RISMEDIA, February 26, 2009-(MCT)-The secret to making perfect pancakes is obvious, according to Carla Connett: “The very simple way to put it is that they’re not made from a box or a mix,” explained Connett, owner of Hotcakes Cafe in Wilmette, Ill., and Green Bay Cafe in Winnetka, Ill. “The perfect pancakes are definitely made from scratch with fresh ingredients.”
Connett gets asked all the time how to make great pancakes. Perhaps that’s because people are wild about pancakes and it’s her business. Or, maybe, there’s a sort of unease surrounding pancake-making, as though the production of this ancient quick bread is more a secret art than a teachable craft. Yet the experts are willing, eager even, to share their tips for working ’round a griddle.
Raise your expectations
“I think most people grew up with pancake mixes or pancakes served in coffee shops or short-order houses,” said Dorie Greenspan, a well-known baker and cookbook author. “They are always bigger and higher than the pancakes you make at home.
“Sometimes, I think that’s what people are striving for: a big, fat flapjack the size of a plate,” she added. “It’s pretty high, and there are three to a stack, and you can just imagine it with dripping pats of butter and maple syrup.
“That’s not my idea of a great pancake.”
For Greenspan, author of “Pancakes: From Morning to Midnight,” that kind of pancake has an artificial lightness of texture and lacks the full flavor that comes from using high-quality ingredients.
And Greenspan is not sold on the notion that the best pancakes are light as air.
“I think there are some pancakes that should be light and others that shouldn’t,” she said. “I don’t think there’s one texture that fits all. For instance, if you’re making an oatmeal pancake, I think you want a little texture and maybe even the pancake version of heft.
“Nobody wants a tough pancake,” she added, “but you want to be able to chew it and know what’s in it.”
Follow a recipe but be adaptive
Even a professional such as Greenspan reaches for a recipe when making pancakes. She wants to get just the right proportion of liquid and flour. That doesn’t mean she won’t improvise on a recipe. Greenspan will sometimes replace some of the flour with cornmeal or whole-wheat flour for a different taste and texture.
Go for the lift
The pancake is basically a batter bread cooked speedily on a griddle, in a skillet, even a hot stone in prehistoric times. No matter the recipe, you want an element of bubbly lift in each pancake. That can come from a number of sources: baking powder, baking soda and beaten egg whites. Potato starch is Ina Pinkney’s pancake secret. “We use some potato starch to stabilize the batter, and it’s lighter than flour,” confided Pinkney, known as Chicago’s “Breakfast Queen.” She calls her pancakes “heavenly hots” at her restaurant, Ina’s.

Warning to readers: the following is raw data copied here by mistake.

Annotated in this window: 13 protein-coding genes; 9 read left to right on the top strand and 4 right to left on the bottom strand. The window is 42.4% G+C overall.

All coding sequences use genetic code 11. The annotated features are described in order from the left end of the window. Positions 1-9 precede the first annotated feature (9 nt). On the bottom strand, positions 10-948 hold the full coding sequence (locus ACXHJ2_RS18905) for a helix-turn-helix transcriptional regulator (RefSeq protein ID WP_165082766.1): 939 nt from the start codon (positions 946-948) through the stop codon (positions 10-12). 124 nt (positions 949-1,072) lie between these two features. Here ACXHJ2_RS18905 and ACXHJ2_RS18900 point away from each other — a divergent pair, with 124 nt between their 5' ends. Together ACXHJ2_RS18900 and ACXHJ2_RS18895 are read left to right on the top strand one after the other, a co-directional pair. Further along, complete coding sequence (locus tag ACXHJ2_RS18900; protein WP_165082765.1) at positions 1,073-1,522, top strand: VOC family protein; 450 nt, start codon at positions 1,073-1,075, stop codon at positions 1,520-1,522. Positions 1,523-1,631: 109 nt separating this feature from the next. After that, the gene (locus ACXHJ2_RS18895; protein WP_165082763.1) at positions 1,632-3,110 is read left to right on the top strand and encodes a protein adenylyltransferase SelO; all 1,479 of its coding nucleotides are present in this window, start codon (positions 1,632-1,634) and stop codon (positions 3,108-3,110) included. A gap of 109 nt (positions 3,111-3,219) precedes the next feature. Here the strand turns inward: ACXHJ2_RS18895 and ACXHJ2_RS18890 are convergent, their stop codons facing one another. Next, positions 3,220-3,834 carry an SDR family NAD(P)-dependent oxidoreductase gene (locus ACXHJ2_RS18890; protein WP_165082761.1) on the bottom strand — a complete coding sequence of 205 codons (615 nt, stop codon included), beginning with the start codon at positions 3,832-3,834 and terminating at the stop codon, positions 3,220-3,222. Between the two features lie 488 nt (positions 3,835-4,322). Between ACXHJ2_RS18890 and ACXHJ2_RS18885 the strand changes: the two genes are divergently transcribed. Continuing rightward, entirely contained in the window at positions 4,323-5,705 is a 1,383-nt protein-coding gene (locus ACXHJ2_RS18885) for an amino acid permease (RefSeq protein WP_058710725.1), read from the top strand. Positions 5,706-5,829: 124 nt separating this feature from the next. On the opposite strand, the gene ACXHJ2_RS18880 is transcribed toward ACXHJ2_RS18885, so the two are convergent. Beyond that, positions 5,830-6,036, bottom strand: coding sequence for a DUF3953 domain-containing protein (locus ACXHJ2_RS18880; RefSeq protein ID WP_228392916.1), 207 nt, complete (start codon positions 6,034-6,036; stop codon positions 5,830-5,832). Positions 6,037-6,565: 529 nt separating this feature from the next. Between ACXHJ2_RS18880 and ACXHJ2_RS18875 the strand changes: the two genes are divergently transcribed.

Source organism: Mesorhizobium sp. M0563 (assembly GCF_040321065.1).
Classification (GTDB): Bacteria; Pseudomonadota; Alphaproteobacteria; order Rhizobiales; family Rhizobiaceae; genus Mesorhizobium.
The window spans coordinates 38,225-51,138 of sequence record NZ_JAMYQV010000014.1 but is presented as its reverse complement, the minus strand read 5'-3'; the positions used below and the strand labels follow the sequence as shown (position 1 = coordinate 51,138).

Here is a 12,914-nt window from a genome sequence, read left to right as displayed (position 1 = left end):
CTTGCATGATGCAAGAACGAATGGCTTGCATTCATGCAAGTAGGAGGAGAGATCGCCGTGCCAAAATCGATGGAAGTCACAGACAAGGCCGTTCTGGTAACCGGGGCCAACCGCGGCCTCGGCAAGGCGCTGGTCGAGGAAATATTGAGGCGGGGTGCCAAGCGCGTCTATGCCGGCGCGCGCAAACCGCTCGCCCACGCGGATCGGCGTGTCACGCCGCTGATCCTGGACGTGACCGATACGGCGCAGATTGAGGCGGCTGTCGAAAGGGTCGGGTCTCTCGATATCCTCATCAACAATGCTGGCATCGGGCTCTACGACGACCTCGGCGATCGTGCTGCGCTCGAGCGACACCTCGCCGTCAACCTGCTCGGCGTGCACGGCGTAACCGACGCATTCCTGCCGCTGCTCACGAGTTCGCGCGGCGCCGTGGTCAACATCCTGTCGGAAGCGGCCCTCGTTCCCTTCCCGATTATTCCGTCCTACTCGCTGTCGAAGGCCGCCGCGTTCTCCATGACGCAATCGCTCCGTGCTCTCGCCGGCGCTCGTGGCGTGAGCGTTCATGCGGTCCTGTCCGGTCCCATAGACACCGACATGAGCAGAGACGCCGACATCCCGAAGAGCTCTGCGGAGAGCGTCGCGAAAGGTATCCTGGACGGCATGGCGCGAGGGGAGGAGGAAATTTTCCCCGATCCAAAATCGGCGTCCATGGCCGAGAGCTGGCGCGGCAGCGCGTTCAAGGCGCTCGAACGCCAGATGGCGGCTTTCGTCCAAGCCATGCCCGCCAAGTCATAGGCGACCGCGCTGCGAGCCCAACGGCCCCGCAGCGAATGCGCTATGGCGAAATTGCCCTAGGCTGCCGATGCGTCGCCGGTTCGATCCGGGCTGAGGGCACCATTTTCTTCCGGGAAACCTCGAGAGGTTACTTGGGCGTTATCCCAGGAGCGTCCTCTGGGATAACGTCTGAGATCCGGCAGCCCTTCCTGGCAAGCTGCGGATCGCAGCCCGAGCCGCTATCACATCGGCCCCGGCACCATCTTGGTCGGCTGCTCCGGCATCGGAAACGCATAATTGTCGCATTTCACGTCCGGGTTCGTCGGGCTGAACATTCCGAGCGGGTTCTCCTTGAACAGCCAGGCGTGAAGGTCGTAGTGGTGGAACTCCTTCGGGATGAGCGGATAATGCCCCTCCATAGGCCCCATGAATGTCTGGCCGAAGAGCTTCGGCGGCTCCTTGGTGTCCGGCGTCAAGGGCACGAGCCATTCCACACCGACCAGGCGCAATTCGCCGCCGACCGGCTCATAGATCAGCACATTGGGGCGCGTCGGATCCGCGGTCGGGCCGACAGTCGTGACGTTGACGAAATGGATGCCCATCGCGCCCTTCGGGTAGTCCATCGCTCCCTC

Make the batter at the last minute
All recipes for pancakes call for “dry” and “wet” ingredients. Pancake experts such as Greenspan recommend combining the dry ingredients in bulk in advance so you always have your own house pancake “mix” available. Stir in the wet ingredients right before cooking. If the batter sits too long, the flour will absorb too much liquid and thicken the batter.
“A couple of lumps are OK,” Greenspan said. “If you’ve done a good job of mixing the dry ingredients, you won’t have many lumps.” Too much mixing results in tougher pancakes.
Choose a good pan
Pans or griddles with heavier bottoms tend to heat more evenly and lessen the risk of burning the pancake. Greenspan prefers a nonstick pan so less oil is needed.
Use oil to grease the griddle
A flavorless oil in the pan will let the flavor of the pancake shine through, Pinkney noted. Butter has a tendency to burn. Also, don’t use too much oil, as it will create splotches instead of uniform browning. The first few pancakes on the griddle absorb most of the oil; the second batch is better.
Regulate the heat
Be flexible here, Greenspan warned, lowering or raising the heat depending on how hot your pan is.
“You have to play with the heat,” she said. “You want the griddle hot enough so when you ladle on the batter it will spread. But if the griddle is too hot, the pancake will set too quickly without spreading.”
Keep ’em small
“The trick is to make the pancakes small and use one of those flexible spatulas to turn them,” Pinkney said. “It’s better to make more of them and make them smaller because you’ll have better control over the turning.”
Turn at the right time
“Flip when you start to see several little bubbles in the batter,” advised Carla Connett, owner of Hotcakes Cafe in Wilmette and Green Bay Cafe in Winnetka. But be careful; the second side cooks more quickly. It’s OK to lift up the edges to peek at browning progress.
Be sparing with toppings
“When I see people drowning pancakes in syrup before tasting them, I can tell they are IHOP people,” Pinkney said. She prefers her customers to try their pancakes plain first so they can see how little syrup they really need.
Nor is Pinkney a big fan of maple syrup. She thinks the maple flavor overwhelms her heavenly hots pancakes. She serves a fruit compote instead.
Share pancake joy
“Pancakes are fun in every way,” Greenspan said. “They’re fun to eat. They’re fun to make. People love them.”
31 Ways to Dress Up a Pancake
2. Maple syrup
3. Confectioners’ sugar
4. Whipped cream
5. Creme anglais
6. Grand Marnier
7. Raspberry jam
8. Strawberry jam
9. Orange marmalade
10. Apricot jam
11. Major Grey’s chutney, pureed
12. Flaked coconut
13. Fresh mint
14. Fruit compote
15. Lemon curd
16. Sour cream and cornichon pickle
18. Cranberry-orange relish
19. Hot fudge sauce
20. Rum-glazed bananas
21. Berry-cardamom sauce
22. Tomato salsa
23. Hoisin sauce and green onions
24. Bourbon-glazed bacon
25. Chopped peaches
26. Peanut butter and jelly
29. Broiled rum-glazed pineapple
30. Cocoa powder
© 2009, Chicago Tribune.
Distributed by McClatchy-Tribune Information Services.